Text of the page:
I’ve never found pen rolls to be very practical. Beyond the allure of traditional materials and a certain ‘laying out the tools’ ritualism, they just seem to have too many compromises.
Most annoying for me is the simple thong that keeps a pen roll shut. All that wrapping and tucking takes precious seconds, and I’m never sure if I have fastened it securely enough that it won’t work open in my bag.
I’ve always been paranoid about my pens getting dirty, scratched, or touching each other when in a case. For that reason I’ve always demanded full length slots and a zip closure. But many of the tool rolls I’ve used have shorter slots with a flap that covers the tops of the pens, stopping them falling out when the case is turned upside down, too. But I’ve always found the flap gets in the way, and it means you have to fully open the roll on a table to get access to the pens.
Add all this together with some padding and you end up with a case that’s often bulky, too.
Until now the only case I use with any tool roll design elements is the Nock Brasstown, which solves many of these problems by making the rolling part with the pen slots into a tongue that flops out from a zip-up case. But even that case, for all its ingenuity, is bulkier and slower than I’d like.
Well, I think I’ve found a pen roll that I approve of, at last: the Rickshaw Hand Roll.
Instead of a thong that you loop round and round, it has an adjustable elastic strap that hooks over itself in a second, keeping the case under perfect tension with no hanging bits, tucking or knotting.
It doesn’t have a flap or any overlapping fabric at all, so it’s compact and nothing gets in the way.
It uses Rickshaw’s furry ‘Coozy’ liner, for the full length of each slot. No stitching or other roughness touches your pens.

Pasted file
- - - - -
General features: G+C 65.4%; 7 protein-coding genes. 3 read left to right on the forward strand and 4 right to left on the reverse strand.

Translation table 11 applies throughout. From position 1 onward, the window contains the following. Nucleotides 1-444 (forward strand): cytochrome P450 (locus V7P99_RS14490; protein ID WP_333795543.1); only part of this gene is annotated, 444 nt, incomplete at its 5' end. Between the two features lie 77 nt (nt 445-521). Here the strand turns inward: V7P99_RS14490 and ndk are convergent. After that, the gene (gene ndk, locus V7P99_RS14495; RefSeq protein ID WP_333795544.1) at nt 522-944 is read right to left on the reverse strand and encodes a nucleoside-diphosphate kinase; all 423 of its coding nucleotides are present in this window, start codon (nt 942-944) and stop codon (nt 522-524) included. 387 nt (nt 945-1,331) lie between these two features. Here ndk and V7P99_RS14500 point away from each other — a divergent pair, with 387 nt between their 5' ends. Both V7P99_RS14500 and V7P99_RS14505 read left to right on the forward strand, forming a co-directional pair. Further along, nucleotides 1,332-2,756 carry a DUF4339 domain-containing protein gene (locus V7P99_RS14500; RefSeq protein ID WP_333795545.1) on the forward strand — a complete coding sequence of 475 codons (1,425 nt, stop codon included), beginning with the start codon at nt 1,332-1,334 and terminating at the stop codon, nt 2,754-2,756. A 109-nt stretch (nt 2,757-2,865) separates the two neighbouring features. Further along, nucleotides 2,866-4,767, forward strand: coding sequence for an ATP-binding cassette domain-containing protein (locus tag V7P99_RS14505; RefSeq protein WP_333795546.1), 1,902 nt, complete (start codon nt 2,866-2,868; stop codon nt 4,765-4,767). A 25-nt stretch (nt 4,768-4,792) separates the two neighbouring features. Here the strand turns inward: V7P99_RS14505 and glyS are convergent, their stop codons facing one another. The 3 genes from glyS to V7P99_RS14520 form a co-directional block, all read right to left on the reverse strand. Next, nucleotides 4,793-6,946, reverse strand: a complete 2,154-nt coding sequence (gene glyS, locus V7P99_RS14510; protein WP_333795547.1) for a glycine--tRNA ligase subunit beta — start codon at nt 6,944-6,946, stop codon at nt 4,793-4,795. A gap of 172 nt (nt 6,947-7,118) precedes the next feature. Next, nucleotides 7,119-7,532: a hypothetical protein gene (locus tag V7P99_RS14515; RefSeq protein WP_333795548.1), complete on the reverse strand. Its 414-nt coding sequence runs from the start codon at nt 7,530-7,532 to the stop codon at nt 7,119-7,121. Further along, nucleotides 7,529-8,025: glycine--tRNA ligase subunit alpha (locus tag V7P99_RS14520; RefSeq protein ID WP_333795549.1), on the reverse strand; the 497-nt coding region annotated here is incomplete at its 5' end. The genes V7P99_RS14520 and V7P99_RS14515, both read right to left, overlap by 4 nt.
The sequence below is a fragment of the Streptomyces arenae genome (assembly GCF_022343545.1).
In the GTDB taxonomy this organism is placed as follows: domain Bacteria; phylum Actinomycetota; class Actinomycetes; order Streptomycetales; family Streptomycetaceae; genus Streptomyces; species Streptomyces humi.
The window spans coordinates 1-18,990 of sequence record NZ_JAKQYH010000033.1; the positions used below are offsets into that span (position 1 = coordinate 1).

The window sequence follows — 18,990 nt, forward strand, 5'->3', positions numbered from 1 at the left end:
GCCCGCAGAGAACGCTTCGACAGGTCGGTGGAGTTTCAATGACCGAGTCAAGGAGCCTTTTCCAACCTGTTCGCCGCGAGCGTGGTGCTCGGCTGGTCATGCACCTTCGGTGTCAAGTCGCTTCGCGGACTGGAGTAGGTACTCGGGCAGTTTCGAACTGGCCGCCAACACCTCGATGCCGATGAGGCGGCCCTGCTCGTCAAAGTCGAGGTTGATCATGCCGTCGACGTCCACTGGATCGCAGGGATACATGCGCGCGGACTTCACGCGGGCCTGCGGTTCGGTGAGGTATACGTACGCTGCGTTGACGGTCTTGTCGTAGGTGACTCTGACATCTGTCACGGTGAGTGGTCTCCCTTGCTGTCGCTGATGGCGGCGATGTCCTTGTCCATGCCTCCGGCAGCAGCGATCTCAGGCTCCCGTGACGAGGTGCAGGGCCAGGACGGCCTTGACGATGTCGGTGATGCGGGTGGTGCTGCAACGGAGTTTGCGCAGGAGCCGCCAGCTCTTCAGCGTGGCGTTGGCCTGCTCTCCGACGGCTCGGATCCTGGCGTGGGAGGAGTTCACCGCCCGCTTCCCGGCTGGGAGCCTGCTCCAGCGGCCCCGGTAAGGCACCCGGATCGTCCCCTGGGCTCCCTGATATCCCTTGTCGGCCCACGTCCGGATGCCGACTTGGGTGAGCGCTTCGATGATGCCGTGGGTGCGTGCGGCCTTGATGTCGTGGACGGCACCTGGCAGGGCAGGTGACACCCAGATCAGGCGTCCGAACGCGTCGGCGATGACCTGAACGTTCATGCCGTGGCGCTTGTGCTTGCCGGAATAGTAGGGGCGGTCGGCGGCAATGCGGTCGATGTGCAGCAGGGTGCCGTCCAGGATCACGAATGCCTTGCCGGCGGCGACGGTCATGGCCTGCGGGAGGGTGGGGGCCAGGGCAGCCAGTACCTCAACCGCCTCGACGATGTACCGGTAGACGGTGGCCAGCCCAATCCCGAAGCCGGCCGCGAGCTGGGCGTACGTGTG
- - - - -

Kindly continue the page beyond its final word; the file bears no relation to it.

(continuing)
This material has the miraculous property of holding any size pen with plenty of padding, tightly enough that you can shake the case upside down without pens falling out, while still making it easy to pull a pen out with your fingers.
Rickshaw offers this case in different lengths, and to be honest I’m not sure what I’ve got here. But I’ve had no problems using giant pens like the Penlux Masterpiece Grande or Leonardo Furore Grande, or small pens like the Esterbrook JR or ystudio Portable. Even big cap bands and clips slide in with no problem.
Although there’s no flap, the design of the case helps to seal off each pen slot so that the pen is more or less hidden from view. In this case, the only thing that pokes out is the strap of my ystudio Portable.
I’m not afraid of dust or dirt intruding. But if I loosen the elastic and dig my fingers in, I can still grab a pen without having to open the whole case up.
So the functionality to me is way better than most pen rolls. No flaps, no bulk, no fiddly ties. Just six protective slots and a quick elastic loop to tie them up into a really compact bundle.
And of course since it’s Rickshaw, if you don’t like the standard pattern offerings, you can design your own. It comes in eight different lengths (including for the Schon P6!), from six to 12 pens, in a zillion colour combinations, for around $40, made in the USA. Rickshaw sent me this one to review in a rather fancy tweed pattern fabric.
This is really a smart design and I’ve been using it literally every day alongside my Nock Burton for toting pens around the house. I think it’s great. You can get yours here.